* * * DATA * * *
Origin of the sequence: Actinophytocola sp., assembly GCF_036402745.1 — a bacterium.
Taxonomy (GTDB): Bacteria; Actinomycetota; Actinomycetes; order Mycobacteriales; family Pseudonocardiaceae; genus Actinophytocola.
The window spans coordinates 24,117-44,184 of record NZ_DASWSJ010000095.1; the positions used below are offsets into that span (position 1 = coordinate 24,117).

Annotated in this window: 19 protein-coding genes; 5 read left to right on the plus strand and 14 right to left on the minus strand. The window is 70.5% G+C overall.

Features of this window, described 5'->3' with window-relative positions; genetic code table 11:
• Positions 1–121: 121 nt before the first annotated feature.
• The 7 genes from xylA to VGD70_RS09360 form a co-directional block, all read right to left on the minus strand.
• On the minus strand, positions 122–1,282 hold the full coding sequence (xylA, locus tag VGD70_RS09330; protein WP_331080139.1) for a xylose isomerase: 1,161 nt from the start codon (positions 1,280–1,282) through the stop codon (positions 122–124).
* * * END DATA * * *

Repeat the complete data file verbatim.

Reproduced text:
Origin of the sequence: Actinophytocola sp., assembly GCF_036402745.1 — a bacterium.
Taxonomy (GTDB): Bacteria; Actinomycetota; Actinomycetes; order Mycobacteriales; family Pseudonocardiaceae; genus Actinophytocola.
The window spans coordinates 24,117-44,184 of record NZ_DASWSJ010000095.1; the positions used below are offsets into that span (position 1 = coordinate 24,117).

Annotated in this window: 19 protein-coding genes; 5 read left to right on the plus strand and 14 right to left on the minus strand. The window is 70.5% G+C overall.

Features of this window, described 5'->3' with window-relative positions; genetic code table 11:
• Positions 1–121: 121 nt before the first annotated feature.
• The 7 genes from xylA to VGD70_RS09360 form a co-directional block, all read right to left on the minus strand.
• On the minus strand, positions 122–1,282 hold the full coding sequence (xylA, locus tag VGD70_RS09330; protein WP_331080139.1) for a xylose isomerase: 1,161 nt from the start codon (positions 1,280–1,282) through the stop codon (positions 122–124).